For this reason, the picture we sometimes have of the Holy Family– Mary, Joseph and the Child Jesus all by themselves in a small house in Nazareth– is not a realistic picture. Families in Nazareth, as we know from the excavations at Capernaum, lived in compounds. People lived together in those days, as they often do today in the Middle East and elsewhere, working together in the fields or in a business and offering each other support.

You were obliged to be loyal to your extended family or clan in Jesus’ day. Everyone had to help in the harvest; you were expected to promote your family’s interest. The mother of James and John who approached Jesus looking for a good place for her sons in his kingdom was only doing what she was expected to do.

What we see in this gospel is the extended family of Jesus descending on him as he is speaking to the crowds to remind him of his family obligations. What did they want to remind him of, we wonder? Were they off to a wedding or a funeral of a relative and were telling him to come along? Or, was the wheat harvest ready at Nazareth and they came looking for help? Or, they just wanted him for themselves for awhile?

Whatever it was, Jesus said that his family was the crowd before him and there he was meant to be.  “ I belong here now,” Jesus seems to be saying to them. The kingdom of God, God’s family, God’s purpose, is greater than his family’s interests.

Today, of course, individualism is our predominant value, and it often stands in the way of family interests. It’s what “I” want that counts. But still today, family interests, family pressure can be strong and can get in the way of what God wants. Sometimes those closest to us, like our family, can be hard to manage, even though they want the best for us.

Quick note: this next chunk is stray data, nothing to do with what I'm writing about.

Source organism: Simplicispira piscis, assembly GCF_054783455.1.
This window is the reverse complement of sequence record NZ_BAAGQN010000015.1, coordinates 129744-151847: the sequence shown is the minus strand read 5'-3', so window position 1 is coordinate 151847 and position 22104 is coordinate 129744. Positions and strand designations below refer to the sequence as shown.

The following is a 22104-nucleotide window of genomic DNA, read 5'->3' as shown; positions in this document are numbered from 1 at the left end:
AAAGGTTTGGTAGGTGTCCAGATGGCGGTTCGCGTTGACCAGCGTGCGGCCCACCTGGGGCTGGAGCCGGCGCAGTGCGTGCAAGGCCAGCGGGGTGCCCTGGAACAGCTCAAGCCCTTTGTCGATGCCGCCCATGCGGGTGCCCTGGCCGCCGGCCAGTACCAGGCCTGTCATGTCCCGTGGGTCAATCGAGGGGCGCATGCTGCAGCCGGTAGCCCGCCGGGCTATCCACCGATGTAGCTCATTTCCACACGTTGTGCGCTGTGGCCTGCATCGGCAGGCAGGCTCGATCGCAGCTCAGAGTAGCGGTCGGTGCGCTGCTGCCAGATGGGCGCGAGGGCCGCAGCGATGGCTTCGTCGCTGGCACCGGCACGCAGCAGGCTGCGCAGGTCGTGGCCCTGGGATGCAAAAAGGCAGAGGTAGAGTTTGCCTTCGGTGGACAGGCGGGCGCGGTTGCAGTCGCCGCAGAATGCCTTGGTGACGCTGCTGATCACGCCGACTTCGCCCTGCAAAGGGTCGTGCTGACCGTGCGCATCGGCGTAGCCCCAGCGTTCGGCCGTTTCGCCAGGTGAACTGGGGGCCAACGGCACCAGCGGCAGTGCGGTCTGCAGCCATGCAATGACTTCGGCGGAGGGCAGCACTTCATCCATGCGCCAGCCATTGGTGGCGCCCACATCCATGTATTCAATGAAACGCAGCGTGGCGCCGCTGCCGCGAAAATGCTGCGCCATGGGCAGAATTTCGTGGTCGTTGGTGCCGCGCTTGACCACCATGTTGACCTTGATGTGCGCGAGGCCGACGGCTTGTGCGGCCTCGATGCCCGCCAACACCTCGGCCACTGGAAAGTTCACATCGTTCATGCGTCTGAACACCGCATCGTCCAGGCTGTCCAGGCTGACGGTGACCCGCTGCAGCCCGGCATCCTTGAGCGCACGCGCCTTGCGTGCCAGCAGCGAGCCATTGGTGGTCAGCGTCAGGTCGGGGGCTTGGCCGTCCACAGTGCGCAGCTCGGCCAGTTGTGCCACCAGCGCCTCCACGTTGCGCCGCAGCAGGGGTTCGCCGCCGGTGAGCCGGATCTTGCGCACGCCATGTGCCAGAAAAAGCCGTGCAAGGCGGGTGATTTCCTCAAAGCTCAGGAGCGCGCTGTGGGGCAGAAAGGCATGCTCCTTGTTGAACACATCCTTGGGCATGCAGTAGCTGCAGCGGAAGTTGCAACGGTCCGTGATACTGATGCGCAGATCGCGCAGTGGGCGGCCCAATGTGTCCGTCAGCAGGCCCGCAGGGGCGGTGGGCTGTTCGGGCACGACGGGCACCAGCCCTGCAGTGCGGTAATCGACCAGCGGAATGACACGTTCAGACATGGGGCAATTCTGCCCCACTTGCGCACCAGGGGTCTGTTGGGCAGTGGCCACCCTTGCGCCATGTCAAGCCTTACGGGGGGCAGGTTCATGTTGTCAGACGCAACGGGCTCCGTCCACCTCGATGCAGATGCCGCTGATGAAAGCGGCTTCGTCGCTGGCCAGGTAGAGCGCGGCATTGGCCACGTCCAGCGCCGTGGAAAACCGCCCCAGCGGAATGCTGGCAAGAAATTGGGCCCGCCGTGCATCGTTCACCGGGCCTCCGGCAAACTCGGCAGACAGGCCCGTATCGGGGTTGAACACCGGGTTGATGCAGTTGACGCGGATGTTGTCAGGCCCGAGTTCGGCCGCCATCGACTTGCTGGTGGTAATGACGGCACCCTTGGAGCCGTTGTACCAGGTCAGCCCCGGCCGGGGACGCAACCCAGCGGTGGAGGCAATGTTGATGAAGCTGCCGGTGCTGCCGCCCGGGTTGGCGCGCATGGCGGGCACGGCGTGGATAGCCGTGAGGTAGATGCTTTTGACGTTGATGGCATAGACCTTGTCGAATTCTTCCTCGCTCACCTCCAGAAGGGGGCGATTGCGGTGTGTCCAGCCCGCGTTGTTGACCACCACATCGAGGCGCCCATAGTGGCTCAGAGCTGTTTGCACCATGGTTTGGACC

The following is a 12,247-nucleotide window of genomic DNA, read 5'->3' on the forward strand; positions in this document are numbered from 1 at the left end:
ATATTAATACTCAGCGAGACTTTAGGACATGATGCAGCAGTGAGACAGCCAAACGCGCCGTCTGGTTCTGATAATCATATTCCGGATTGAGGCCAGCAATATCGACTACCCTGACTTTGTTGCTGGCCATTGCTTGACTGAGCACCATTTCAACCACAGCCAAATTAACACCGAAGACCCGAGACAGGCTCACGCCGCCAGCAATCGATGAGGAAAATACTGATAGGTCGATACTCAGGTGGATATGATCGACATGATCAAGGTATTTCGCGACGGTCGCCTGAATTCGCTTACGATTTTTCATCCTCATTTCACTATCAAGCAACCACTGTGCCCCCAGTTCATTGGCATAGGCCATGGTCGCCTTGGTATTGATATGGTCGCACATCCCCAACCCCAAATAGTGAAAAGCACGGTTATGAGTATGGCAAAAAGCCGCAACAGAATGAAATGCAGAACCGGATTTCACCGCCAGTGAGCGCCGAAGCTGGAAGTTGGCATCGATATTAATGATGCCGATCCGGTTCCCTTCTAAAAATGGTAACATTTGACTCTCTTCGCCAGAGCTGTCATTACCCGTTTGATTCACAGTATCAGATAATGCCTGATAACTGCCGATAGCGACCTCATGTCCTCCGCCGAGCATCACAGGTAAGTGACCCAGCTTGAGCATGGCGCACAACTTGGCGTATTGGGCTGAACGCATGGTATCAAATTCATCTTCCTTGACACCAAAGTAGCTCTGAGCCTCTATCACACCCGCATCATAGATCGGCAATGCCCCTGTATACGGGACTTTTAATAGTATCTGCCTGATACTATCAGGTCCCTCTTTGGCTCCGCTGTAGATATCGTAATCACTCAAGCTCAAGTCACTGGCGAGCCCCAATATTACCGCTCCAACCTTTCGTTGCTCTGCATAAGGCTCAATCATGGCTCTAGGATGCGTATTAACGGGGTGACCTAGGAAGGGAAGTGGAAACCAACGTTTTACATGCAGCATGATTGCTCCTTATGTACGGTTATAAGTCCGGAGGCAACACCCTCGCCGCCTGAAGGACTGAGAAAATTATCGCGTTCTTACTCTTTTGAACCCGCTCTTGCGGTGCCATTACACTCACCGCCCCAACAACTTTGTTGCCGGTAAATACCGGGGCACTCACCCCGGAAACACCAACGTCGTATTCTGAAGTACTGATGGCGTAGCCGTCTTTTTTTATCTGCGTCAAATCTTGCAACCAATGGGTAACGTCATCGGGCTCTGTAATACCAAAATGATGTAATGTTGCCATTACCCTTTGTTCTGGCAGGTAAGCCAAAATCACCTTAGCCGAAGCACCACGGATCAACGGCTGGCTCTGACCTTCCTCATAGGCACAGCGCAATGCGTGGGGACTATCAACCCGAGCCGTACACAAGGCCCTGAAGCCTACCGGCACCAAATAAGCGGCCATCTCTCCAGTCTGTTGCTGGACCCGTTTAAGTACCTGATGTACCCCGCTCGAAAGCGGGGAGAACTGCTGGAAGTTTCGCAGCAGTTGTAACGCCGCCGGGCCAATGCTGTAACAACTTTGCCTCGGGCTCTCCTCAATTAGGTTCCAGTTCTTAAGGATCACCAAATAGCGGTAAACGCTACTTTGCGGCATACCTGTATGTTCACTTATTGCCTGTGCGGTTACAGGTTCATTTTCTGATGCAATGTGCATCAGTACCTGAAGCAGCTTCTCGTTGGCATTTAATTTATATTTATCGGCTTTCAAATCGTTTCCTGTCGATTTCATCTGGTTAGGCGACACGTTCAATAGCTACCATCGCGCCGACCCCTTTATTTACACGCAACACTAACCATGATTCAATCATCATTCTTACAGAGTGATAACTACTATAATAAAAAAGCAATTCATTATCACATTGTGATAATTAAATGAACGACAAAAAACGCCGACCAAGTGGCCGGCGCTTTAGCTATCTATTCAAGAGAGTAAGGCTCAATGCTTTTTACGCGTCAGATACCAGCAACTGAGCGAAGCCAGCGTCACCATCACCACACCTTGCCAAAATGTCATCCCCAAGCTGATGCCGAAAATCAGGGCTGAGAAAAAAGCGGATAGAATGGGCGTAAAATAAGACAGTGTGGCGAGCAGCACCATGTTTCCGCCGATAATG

Jesus experienced that too.

Traditions about St. Ann

As one might expect, a saint like Saint Ann has a rich history in the Christian church. She’s honored from earliest times in the eastern churches as the mother of Mary.

Around the year 550, a church in her honor was built in Jerusalem on the site where her home was said to be, near the Pool of Bethesda, where Jesus cured the paralyzed man. Since then, many churches honoring her have been built throughout the world and she appears frequently in Christian art.

Feasts of St.Ann

Feasts in honor of Mary’s birth (September 8) and her presentation in the temple (November 21) – inspired by the Protoevangelium- were introduced into the liturgies of the Eastern churches in the 6th century. Feasts in honor of St.Joachim and Ann (September 9), the conception of St.Ann (December 9), and St.Ann alone (July 26) have been celebrated from the 7th century in the Greek and Russian churches. In the western church, the feast of St.Ann has been celebrated on July 26 since the 16th century.

Why was the story of Ann and Joachim so popular in the Eastern Christian churches, first of all?  For one thing, Christians on pilgrimage to the holy land wanted to know as much as possible about the earthly life of Jesus and Mary and so stories about Ann and Joachim satisfied their curiosity.

Her story also supplied information about the family background of Mary and Jesus, which supported the traditional belief that Jesus is Son of God and Son of the Virgin Mary.  Early on, these beliefs were  questioned by heretical elements within Christianity as well as by outsiders hostile to the faith.

Finally, and just as important, Ann and Joachim offered inspiration to mothers and fathers, wives and husbands, grandmothers and grandfathers –to live their lives in their circumstances of family life.

Devotion to St. Ann in Europe

In the western churches, devotion to St.Ann was fed by a popular belief that relics of her were brought to France by Mary Magdalen, Lazarus, Martha, and other friends of Jesus who crossed the stormy sea from Palestine to bring the Christian faith to the region around Marseilles.